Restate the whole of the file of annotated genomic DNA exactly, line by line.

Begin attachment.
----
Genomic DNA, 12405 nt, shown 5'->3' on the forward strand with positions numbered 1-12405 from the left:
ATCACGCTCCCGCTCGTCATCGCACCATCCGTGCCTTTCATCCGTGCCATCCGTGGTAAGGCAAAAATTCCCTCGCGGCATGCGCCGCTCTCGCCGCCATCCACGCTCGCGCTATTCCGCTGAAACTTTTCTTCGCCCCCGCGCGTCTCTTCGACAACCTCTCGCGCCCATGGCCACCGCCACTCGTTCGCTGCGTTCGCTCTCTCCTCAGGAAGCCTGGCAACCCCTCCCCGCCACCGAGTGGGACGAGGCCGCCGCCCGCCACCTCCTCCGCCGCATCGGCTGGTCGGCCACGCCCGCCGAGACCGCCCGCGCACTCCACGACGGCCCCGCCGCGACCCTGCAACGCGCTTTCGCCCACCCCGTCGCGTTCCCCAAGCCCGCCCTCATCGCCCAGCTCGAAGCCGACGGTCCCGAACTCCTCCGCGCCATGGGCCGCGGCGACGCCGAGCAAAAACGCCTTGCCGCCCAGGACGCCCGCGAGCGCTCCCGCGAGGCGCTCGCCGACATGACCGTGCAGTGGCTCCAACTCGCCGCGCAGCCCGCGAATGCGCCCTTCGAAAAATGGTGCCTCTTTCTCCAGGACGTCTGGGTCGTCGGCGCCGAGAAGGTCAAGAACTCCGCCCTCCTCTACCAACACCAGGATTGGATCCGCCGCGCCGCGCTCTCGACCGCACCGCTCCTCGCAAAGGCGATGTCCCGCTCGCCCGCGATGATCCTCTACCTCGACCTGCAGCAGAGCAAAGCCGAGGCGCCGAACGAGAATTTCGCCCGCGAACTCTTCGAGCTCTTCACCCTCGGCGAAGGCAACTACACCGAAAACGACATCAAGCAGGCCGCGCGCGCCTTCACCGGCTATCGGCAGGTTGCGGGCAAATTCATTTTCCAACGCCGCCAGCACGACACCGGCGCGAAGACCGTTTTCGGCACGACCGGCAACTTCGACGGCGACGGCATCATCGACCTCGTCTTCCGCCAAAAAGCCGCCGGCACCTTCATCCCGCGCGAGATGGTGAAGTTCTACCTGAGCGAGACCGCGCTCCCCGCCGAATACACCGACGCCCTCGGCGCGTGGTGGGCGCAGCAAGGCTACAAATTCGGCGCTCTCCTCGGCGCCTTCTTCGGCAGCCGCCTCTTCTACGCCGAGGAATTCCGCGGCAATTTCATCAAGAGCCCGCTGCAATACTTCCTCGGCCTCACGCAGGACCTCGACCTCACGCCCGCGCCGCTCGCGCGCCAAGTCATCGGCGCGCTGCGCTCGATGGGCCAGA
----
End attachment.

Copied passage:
Genomic DNA, 12405 nt, shown 5'->3' on the forward strand with positions numbered 1-12405 from the left:
ATCACGCTCCCGCTCGTCATCGCACCATCCGTGCCTTTCATCCGTGCCATCCGTGGTAAGGCAAAAATTCCCTCGCGGCATGCGCCGCTCTCGCCGCCATCCACGCTCGCGCTATTCCGCTGAAACTTTTCTTCGCCCCCGCGCGTCTCTTCGACAACCTCTCGCGCCCATGGCCACCGCCACTCGTTCGCTGCGTTCGCTCTCTCCTCAGGAAGCCTGGCAACCCCTCCCCGCCACCGAGTGGGACGAGGCCGCCGCCCGCCACCTCCTCCGCCGCATCGGCTGGTCGGCCACGCCCGCCGAGACCGCCCGCGCACTCCACGACGGCCCCGCCGCGACCCTGCAACGCGCTTTCGCCCACCCCGTCGCGTTCCCCAAGCCCGCCCTCATCGCCCAGCTCGAAGCCGACGGTCCCGAACTCCTCCGCGCCATGGGCCGCGGCGACGCCGAGCAAAAACGCCTTGCCGCCCAGGACGCCCGCGAGCGCTCCCGCGAGGCGCTCGCCGACATGACCGTGCAGTGGCTCCAACTCGCCGCGCAGCCCGCGAATGCGCCCTTCGAAAAATGGTGCCTCTTTCTCCAGGACGTCTGGGTCGTCGGCGCCGAGAAGGTCAAGAACTCCGCCCTCCTCTACCAACACCAGGATTGGATCCGCCGCGCCGCGCTCTCGACCGCACCGCTCCTCGCAAAGGCGATGTCCCGCTCGCCCGCGATGATCCTCTACCTCGACCTGCAGCAGAGCAAAGCCGAGGCGCCGAACGAGAATTTCGCCCGCGAACTCTTCGAGCTCTTCACCCTCGGCGAAGGCAACTACACCGAAAACGACATCAAGCAGGCCGCGCGCGCCTTCACCGGCTATCGGCAGGTTGCGGGCAAATTCATTTTCCAACGCCGCCAGCACGACACCGGCGCGAAGACCGTTTTCGGCACGACCGGCAACTTCGACGGCGACGGCATCATCGACCTCGTCTTCCGCCAAAAAGCCGCCGGCACCTTCATCCCGCGCGAGATGGTGAAGTTCTACCTGAGCGAGACCGCGCTCCCCGCCGAATACACCGACGCCCTCGGCGCGTGGTGGGCGCAGCAAGGCTACAAATTCGGCGCTCTCCTCGGCGCCTTCTTCGGCAGCCGCCTCTTCTACGCCGAGGAATTCCGCGGCAATTTCATCAAGAGCCCGCTGCAATACTTCCTCGGCCTCACGCAGGACCTCGACCTCACGCCCGCGCCGCTCGCGCGCCAAGTCATCGGCGCGCTGCGCTCGATGGGCCAGA